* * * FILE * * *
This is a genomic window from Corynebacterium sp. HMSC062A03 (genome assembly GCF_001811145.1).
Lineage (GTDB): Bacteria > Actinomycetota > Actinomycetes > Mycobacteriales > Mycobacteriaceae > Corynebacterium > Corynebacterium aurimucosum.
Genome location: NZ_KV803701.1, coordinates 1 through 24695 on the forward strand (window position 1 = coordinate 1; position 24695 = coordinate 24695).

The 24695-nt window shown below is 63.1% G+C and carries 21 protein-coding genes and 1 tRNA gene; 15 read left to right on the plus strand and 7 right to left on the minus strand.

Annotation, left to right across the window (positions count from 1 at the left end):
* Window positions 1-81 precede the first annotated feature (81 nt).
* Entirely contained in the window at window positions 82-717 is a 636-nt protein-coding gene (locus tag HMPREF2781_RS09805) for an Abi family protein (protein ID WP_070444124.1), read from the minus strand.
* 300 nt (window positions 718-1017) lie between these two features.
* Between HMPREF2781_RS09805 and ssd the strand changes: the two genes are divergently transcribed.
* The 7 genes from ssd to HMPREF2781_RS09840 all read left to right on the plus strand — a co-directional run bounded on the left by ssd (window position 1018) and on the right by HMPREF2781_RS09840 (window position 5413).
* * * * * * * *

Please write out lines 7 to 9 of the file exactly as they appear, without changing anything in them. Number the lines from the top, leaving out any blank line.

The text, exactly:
* Entirely contained in the window at window positions 82-717 is a 636-nt protein-coding gene (locus tag HMPREF2781_RS09805) for an Abi family protein (protein ID WP_070444124.1), read from the minus strand.
* 300 nt (window positions 718-1017) lie between these two features.
* Between HMPREF2781_RS09805 and ssd the strand changes: the two genes are divergently transcribed.